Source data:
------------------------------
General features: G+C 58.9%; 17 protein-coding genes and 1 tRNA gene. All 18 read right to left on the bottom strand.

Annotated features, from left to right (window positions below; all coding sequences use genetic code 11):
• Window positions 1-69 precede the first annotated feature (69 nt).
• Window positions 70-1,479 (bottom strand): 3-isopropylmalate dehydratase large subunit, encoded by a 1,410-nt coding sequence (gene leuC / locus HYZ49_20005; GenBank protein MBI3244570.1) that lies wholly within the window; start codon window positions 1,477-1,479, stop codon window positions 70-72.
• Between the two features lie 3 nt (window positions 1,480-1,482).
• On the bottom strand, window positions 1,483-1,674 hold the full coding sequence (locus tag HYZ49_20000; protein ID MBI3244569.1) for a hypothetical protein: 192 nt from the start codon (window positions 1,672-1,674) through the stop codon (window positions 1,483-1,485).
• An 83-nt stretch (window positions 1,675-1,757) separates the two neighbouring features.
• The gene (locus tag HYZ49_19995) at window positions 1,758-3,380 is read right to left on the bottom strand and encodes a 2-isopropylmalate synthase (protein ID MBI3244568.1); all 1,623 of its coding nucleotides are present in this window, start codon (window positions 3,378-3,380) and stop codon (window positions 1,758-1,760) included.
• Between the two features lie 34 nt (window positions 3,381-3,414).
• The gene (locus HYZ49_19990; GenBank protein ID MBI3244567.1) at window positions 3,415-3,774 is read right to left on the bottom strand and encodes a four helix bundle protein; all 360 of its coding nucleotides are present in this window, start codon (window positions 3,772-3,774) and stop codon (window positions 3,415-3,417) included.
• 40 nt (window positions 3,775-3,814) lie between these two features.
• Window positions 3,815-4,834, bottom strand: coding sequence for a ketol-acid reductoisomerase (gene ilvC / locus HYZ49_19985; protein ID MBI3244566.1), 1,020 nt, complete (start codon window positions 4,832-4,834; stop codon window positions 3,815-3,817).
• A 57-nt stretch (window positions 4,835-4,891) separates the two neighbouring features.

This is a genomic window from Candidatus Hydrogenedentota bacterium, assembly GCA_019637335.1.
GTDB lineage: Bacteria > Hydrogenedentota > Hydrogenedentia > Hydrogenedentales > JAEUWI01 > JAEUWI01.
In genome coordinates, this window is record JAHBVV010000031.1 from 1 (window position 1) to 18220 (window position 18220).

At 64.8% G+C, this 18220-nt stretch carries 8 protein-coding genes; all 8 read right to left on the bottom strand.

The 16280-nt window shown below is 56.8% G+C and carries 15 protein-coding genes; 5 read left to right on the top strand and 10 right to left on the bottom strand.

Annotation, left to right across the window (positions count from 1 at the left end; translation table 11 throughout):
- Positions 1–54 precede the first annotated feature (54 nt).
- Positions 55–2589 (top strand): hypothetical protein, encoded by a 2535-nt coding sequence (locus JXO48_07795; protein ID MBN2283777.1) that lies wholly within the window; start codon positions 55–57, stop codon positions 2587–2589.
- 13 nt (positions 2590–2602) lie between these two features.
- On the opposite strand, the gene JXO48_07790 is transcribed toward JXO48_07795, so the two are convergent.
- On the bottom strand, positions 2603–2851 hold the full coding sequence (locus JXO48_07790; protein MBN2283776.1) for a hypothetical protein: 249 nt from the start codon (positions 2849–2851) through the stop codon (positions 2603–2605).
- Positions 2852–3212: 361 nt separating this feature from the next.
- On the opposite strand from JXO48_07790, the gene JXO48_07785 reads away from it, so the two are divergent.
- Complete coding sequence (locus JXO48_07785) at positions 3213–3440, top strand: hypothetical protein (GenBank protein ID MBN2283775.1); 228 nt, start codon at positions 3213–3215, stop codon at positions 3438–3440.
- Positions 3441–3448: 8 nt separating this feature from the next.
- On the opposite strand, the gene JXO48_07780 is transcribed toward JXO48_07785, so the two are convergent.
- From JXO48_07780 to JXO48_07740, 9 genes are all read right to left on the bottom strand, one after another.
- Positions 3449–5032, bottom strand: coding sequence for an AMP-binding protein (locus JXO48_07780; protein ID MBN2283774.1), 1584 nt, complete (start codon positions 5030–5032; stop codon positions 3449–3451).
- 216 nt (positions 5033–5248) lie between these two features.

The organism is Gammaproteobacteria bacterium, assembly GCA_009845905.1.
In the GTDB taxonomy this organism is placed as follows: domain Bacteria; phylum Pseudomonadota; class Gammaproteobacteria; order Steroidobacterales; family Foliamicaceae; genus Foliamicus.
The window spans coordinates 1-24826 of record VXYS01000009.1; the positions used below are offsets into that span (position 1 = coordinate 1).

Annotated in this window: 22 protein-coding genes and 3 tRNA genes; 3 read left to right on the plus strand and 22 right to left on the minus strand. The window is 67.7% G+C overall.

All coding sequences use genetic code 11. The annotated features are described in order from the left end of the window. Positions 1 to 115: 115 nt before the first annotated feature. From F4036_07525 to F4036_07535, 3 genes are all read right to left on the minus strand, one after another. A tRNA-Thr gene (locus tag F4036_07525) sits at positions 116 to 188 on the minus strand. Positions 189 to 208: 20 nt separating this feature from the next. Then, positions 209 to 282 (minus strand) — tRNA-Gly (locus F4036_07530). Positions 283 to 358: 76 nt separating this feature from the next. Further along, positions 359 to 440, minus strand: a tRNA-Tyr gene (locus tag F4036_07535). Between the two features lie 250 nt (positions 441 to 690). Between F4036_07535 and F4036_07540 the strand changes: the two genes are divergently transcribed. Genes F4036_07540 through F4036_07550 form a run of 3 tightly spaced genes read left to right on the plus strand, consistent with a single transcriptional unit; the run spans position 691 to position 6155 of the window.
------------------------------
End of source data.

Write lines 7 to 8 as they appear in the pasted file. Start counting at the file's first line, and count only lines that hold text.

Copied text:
• An 83-nt stretch (window positions 1,675-1,757) separates the two neighbouring features.
• The gene (locus tag HYZ49_19995) at window positions 1,758-3,380 is read right to left on the bottom strand and encodes a 2-isopropylmalate synthase (protein ID MBI3244568.1); all 1,623 of its coding nucleotides are present in this window, start codon (window positions 3,378-3,380) and stop codon (window positions 1,758-1,760) included.